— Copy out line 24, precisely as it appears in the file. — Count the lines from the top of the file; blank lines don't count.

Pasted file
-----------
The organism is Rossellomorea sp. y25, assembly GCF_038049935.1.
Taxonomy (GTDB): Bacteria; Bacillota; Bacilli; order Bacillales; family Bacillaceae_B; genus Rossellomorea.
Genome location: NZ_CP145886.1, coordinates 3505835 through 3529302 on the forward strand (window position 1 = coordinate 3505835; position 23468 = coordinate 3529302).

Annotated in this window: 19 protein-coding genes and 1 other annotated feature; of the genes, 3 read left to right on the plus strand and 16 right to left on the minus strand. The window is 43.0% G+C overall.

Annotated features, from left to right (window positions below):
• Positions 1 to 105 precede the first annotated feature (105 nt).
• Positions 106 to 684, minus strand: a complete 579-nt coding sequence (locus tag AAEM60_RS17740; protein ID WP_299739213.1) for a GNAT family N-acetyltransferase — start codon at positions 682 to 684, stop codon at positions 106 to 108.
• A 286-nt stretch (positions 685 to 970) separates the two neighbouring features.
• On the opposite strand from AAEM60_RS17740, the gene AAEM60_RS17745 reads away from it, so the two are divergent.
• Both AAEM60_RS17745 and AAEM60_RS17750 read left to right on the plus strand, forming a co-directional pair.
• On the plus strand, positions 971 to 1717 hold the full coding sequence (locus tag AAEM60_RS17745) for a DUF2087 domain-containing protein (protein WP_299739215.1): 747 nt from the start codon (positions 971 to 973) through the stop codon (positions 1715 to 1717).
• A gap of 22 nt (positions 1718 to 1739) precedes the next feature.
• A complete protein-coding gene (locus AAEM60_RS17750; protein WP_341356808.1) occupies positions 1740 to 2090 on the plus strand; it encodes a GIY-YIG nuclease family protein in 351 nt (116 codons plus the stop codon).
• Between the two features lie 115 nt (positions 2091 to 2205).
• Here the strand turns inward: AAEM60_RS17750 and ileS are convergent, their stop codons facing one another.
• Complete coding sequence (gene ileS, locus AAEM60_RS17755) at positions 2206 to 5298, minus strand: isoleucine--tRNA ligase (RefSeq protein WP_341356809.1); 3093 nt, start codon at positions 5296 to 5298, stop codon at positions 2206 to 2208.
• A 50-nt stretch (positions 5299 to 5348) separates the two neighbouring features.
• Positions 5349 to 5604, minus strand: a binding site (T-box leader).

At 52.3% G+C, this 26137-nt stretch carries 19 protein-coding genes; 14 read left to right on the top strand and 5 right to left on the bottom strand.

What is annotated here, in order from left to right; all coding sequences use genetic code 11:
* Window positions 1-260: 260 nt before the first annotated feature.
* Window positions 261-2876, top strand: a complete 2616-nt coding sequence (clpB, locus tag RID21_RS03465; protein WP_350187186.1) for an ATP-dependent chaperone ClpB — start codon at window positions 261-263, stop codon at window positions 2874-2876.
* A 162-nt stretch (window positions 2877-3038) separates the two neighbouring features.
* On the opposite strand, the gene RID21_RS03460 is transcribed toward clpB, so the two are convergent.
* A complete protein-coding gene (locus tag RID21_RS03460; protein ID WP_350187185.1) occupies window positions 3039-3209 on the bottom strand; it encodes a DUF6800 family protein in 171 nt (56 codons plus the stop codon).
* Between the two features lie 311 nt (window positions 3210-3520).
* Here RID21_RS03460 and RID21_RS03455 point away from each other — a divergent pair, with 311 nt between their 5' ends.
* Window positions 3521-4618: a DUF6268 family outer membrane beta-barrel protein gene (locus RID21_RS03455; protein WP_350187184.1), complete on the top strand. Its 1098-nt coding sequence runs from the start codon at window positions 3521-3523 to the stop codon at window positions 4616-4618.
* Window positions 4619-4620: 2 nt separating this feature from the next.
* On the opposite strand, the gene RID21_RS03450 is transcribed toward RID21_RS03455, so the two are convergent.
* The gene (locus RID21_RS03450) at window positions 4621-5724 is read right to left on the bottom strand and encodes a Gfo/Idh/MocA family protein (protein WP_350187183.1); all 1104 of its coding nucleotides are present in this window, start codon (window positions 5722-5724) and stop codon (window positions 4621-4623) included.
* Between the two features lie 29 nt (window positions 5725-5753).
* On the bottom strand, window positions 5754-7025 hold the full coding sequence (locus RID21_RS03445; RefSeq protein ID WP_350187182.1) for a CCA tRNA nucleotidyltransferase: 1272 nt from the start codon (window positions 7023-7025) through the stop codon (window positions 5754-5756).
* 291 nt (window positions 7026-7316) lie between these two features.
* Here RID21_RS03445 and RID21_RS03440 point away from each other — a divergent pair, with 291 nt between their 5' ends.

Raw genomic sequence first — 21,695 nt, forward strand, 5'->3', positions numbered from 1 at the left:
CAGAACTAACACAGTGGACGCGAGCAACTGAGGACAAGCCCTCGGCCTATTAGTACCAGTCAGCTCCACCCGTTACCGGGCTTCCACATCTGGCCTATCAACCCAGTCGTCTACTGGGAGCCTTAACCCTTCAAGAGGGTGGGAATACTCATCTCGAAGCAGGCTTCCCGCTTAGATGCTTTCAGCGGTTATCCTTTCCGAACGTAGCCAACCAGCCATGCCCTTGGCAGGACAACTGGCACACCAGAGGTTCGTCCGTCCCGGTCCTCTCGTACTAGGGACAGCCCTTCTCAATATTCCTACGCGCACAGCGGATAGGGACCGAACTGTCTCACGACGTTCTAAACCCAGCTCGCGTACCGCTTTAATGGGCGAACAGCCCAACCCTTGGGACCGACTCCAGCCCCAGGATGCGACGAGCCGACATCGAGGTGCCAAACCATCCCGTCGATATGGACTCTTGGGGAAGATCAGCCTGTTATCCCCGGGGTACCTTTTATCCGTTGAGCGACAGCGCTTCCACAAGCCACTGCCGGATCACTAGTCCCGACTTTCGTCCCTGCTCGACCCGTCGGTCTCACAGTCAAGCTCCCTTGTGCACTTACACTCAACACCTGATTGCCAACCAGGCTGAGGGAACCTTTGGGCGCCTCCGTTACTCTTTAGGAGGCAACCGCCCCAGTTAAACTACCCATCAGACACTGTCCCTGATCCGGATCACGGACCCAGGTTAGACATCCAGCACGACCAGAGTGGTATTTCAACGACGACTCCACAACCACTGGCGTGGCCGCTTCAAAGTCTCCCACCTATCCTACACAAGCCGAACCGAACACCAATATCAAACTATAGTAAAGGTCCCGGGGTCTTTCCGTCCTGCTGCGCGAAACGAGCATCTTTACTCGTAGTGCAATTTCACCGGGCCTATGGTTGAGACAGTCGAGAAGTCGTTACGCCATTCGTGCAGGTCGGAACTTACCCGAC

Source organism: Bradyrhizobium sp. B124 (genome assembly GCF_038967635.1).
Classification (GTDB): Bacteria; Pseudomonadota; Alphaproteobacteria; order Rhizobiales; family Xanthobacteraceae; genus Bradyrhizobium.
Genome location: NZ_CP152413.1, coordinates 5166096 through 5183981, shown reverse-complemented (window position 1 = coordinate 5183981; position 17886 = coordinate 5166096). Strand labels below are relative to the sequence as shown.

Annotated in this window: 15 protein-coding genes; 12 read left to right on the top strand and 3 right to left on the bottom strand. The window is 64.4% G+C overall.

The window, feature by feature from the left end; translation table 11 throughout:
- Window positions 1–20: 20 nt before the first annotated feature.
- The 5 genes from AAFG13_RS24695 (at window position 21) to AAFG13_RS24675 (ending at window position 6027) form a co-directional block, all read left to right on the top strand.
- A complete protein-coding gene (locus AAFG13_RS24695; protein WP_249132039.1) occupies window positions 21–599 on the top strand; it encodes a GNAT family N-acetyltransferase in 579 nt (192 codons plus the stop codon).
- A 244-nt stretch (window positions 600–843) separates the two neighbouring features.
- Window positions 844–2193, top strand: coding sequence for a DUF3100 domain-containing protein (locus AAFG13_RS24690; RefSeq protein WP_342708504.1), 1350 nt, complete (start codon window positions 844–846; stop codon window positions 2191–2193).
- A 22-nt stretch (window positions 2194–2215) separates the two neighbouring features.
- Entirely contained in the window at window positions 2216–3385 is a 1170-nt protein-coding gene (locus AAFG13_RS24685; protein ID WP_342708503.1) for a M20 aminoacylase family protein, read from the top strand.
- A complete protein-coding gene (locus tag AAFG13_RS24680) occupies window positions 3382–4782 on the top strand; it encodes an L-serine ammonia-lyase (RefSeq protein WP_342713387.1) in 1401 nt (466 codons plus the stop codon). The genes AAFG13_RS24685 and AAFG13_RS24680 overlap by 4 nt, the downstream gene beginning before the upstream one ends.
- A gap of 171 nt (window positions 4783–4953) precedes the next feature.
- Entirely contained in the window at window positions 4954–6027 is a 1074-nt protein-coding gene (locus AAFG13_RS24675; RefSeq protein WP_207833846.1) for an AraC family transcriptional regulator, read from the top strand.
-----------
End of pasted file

* On the opposite strand, the gene RID21_RS03460 is transcribed toward clpB, so the two are convergent.